Thursday, March 6, 2008

Want To Know More?

There is a lot of information on the web about the ins and outs of the natural gas industry. In fact there is more information than many will want to explore. Links to some of the sites are provided here in the right hand column.

One good overview is provided by the Natural Gas Supply Association . One of links on this site provides a fairly detailed layman's description of the process from wellhead to burner. Be prepared to spend a while absorbing all the information.

Another resource on the Barnett Shale is provided by the Rail Road Commission of Texas. The RRC also has a maps on line that give you details of all permitted wells and pipelines in your area. These maps allow you to click on a well site or pipeline and see all the permits and related surveys as well as any well production data.

The Barnett Shale Energy Education Council is sponsored by several of the major Barnett Shale operators. It provides a good overview of the situation from the operator's point of view.

Another good overview is provided at Wikipedia's Barnett Shale entry.

These links and the ones in the right hand column of this site are some of the best online resources I have found and several of them have links to additional information. If you find a good one, leave a comment here and I will make sure it is posted.


Sunday, March 2, 2008

Howdy Neighbor!

What would happen to your property value if this were next door? They sound like a jet engine and can be heard for over a 1000 yards.

When drilling is complete, wells supply gas to pipelines. Pipelines need to be at high pressure to move the gas cost effectively so compressors are required on the pipelines.

Nothing in the typical mineral lease specifies where these can be placed. In fact gas pipelines are treated like utilities in state law. They can place their capital equipment on property they control ... where it is needed without the consent of nearby surface estate owners.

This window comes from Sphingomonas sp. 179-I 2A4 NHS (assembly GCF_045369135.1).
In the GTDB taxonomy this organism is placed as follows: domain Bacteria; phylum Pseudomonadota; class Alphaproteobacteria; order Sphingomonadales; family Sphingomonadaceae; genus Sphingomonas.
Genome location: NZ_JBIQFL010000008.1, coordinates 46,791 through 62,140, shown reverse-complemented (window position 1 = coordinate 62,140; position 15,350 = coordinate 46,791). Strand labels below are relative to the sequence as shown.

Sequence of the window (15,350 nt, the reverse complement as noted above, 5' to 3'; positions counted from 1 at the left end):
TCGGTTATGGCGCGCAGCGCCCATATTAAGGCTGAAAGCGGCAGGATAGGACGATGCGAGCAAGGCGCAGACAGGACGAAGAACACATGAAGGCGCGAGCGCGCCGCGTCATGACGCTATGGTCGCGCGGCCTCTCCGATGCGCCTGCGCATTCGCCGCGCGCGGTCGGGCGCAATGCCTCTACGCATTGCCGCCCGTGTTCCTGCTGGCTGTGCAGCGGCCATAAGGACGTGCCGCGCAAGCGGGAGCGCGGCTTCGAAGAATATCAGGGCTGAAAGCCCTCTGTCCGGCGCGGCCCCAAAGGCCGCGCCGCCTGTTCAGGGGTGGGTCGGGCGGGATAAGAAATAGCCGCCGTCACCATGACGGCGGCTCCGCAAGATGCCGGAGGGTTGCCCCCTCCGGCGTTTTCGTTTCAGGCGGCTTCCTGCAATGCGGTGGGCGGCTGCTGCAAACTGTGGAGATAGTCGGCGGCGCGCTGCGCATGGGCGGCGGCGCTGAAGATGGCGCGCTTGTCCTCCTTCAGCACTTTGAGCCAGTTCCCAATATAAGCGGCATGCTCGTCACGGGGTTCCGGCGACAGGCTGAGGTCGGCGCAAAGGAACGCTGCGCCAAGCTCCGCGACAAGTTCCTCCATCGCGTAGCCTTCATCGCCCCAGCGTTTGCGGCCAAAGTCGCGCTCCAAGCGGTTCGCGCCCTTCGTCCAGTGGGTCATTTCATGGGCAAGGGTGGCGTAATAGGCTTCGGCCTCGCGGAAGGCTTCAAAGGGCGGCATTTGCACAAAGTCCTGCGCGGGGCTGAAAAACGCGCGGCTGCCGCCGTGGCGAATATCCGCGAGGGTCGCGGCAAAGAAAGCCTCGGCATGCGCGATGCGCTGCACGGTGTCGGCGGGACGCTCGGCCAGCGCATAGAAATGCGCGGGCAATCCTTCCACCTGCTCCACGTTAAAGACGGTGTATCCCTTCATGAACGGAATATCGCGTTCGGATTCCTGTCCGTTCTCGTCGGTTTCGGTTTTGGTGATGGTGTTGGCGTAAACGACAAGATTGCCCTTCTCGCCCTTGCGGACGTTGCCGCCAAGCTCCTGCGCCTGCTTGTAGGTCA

It's like street repair. Work is done when scheduled without nearby owners consent. Even if it causes severe hardship or business failures, the public entities (utilities, cities, counties, states, etc.) that do the work do not have to get permission since their work is considered to be "in the public interest."

This compressor pictured above (owned by EOG) is in Mansfield. Property owners nearby are very upset but quite helpless.

Other compressors can be seen north of DFW Airport across Highway 121 from Bass Pro. Since drilling has only begun not many compressors have been installed ... yet. But the number will increase with time. How many are required and where they will be located is never discussed while operators and landmen are gathering lease commitments. Owners beware! You must be proactive with city and county government to get zoning and ordinances to control pipeline facilities.

Far more common will be valving and well head "Christmas trees." There will eventually be about 30 of these per square mile. Of course they will likely be enclosed in fences and may have landscaping planted to hide them. But who will maintain the fence and landscaping?

And what hazard does this equipment represent in an urban setting? What happens if it is struck by a high speed car full of teens? What happens to the neighborhood nearby if the well head is smashed by debris from a tornado? Is lightening a hazard?

In rural areas, current industry practice and state regulations are probably adequate. But in a city, such controls have not been well tested. Do insurance rates currently reflect such new risks?

I hate to be a worry wart but I know that I would look elsewhere if I were shopping for a new home and saw one of these installations next door to an open house. What would you do?